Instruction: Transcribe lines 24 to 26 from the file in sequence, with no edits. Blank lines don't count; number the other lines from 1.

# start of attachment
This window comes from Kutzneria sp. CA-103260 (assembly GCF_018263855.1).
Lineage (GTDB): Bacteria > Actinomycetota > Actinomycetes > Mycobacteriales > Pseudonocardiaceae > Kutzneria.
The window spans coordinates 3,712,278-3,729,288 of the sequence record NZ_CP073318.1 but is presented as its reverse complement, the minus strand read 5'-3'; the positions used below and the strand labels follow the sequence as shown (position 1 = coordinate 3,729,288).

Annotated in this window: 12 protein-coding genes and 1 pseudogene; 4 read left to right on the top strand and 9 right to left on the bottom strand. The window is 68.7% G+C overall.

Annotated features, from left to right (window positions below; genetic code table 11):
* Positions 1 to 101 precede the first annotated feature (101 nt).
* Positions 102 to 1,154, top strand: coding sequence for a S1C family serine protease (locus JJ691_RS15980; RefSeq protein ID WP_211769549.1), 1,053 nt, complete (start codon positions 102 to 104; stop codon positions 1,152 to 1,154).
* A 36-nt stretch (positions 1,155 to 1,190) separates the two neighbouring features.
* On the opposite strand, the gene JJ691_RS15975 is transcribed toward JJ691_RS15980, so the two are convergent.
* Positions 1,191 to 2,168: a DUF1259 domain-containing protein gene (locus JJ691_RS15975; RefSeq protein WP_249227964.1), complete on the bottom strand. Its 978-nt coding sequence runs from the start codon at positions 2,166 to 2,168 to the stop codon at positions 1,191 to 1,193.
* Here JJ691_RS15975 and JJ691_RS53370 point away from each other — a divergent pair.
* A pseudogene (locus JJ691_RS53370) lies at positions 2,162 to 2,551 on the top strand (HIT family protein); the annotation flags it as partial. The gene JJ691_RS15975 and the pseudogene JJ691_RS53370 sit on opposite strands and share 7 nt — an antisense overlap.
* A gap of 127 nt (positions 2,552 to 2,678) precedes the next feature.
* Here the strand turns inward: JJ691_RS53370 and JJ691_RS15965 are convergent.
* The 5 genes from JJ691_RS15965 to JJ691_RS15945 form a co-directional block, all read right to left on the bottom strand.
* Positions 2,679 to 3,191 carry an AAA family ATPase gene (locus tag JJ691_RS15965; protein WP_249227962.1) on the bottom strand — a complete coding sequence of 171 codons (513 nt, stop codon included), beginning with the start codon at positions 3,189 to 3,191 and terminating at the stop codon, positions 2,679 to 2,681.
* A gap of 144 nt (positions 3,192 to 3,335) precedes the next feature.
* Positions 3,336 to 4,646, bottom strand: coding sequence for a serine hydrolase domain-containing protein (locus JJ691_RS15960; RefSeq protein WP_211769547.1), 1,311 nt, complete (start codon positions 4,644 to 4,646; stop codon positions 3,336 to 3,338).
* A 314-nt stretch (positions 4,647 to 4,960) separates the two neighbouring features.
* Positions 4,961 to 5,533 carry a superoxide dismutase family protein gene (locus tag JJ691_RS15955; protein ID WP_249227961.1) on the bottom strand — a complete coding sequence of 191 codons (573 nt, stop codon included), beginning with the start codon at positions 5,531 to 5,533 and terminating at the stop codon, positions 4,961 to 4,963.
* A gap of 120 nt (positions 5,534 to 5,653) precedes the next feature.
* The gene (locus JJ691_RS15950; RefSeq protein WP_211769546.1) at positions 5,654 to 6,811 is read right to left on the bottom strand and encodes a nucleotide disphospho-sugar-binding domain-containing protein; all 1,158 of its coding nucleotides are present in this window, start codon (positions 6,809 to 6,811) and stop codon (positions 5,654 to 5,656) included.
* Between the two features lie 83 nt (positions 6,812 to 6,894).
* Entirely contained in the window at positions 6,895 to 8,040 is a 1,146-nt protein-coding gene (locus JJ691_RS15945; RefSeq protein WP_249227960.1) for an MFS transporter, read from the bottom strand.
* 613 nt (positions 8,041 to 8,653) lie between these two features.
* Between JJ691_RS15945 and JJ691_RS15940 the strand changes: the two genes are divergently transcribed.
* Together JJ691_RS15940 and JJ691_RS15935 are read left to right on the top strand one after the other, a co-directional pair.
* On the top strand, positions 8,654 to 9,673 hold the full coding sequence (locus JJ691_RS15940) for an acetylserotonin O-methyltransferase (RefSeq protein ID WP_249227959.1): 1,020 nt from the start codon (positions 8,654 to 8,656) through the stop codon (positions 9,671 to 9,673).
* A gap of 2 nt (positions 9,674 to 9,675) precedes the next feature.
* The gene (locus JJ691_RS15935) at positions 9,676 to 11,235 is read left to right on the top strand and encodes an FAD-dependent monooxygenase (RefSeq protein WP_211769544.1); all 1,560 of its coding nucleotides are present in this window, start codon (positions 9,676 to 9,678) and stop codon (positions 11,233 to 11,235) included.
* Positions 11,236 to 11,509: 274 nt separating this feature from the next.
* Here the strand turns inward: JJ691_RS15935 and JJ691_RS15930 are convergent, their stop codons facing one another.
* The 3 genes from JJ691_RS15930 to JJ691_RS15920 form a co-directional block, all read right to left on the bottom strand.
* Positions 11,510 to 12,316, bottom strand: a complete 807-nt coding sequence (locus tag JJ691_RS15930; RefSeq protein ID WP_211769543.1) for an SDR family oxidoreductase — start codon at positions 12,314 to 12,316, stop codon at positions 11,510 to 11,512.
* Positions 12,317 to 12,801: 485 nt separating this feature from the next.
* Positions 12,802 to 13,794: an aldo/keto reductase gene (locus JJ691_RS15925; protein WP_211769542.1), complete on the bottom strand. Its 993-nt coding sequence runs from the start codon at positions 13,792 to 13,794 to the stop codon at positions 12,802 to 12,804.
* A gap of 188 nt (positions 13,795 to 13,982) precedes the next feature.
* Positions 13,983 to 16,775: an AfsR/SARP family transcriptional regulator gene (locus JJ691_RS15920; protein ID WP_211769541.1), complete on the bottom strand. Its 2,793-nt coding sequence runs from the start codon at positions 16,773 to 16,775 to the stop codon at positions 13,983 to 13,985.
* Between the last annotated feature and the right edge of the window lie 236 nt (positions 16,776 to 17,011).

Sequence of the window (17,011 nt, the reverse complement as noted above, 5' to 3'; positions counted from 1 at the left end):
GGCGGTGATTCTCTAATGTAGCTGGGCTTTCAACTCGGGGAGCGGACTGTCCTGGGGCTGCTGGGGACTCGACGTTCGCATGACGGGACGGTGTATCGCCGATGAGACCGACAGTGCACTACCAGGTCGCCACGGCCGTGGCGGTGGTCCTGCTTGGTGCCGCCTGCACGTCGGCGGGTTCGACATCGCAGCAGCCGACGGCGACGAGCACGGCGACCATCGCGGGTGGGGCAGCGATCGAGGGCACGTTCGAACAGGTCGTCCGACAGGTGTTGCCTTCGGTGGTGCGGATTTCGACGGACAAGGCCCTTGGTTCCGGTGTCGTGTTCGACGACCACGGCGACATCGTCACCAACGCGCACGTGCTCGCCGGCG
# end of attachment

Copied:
* Entirely contained in the window at positions 6,895 to 8,040 is a 1,146-nt protein-coding gene (locus JJ691_RS15945; RefSeq protein WP_249227960.1) for an MFS transporter, read from the bottom strand.
* 613 nt (positions 8,041 to 8,653) lie between these two features.
* Between JJ691_RS15945 and JJ691_RS15940 the strand changes: the two genes are divergently transcribed.